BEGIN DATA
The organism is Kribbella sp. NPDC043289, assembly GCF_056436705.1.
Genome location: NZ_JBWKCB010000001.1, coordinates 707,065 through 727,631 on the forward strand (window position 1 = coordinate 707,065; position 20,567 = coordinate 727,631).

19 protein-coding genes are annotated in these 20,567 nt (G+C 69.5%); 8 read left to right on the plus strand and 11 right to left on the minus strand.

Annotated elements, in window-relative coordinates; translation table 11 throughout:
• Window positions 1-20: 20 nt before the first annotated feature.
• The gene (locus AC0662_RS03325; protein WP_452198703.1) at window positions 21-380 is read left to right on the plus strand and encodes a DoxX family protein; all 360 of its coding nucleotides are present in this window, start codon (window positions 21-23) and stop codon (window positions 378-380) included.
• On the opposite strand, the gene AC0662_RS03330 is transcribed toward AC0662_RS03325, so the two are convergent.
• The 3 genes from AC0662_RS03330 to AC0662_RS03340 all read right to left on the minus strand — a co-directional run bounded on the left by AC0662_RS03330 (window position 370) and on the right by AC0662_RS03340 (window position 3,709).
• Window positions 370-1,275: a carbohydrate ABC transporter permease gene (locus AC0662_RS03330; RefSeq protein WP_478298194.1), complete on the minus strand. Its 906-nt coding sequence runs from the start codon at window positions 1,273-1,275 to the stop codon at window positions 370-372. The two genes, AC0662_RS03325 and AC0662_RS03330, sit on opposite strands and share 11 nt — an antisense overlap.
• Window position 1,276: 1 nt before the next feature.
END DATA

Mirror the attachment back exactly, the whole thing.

The organism is Kribbella sp. NPDC043289, assembly GCF_056436705.1.
Genome location: NZ_JBWKCB010000001.1, coordinates 707,065 through 727,631 on the forward strand (window position 1 = coordinate 707,065; position 20,567 = coordinate 727,631).

19 protein-coding genes are annotated in these 20,567 nt (G+C 69.5%); 8 read left to right on the plus strand and 11 right to left on the minus strand.

Annotated elements, in window-relative coordinates; translation table 11 throughout:
• Window positions 1-20: 20 nt before the first annotated feature.
• The gene (locus AC0662_RS03325; protein WP_452198703.1) at window positions 21-380 is read left to right on the plus strand and encodes a DoxX family protein; all 360 of its coding nucleotides are present in this window, start codon (window positions 21-23) and stop codon (window positions 378-380) included.
• On the opposite strand, the gene AC0662_RS03330 is transcribed toward AC0662_RS03325, so the two are convergent.
• The 3 genes from AC0662_RS03330 to AC0662_RS03340 all read right to left on the minus strand — a co-directional run bounded on the left by AC0662_RS03330 (window position 370) and on the right by AC0662_RS03340 (window position 3,709).
• Window positions 370-1,275: a carbohydrate ABC transporter permease gene (locus AC0662_RS03330; RefSeq protein WP_478298194.1), complete on the minus strand. Its 906-nt coding sequence runs from the start codon at window positions 1,273-1,275 to the stop codon at window positions 370-372. The two genes, AC0662_RS03325 and AC0662_RS03330, sit on opposite strands and share 11 nt — an antisense overlap.
• Window position 1,276: 1 nt before the next feature.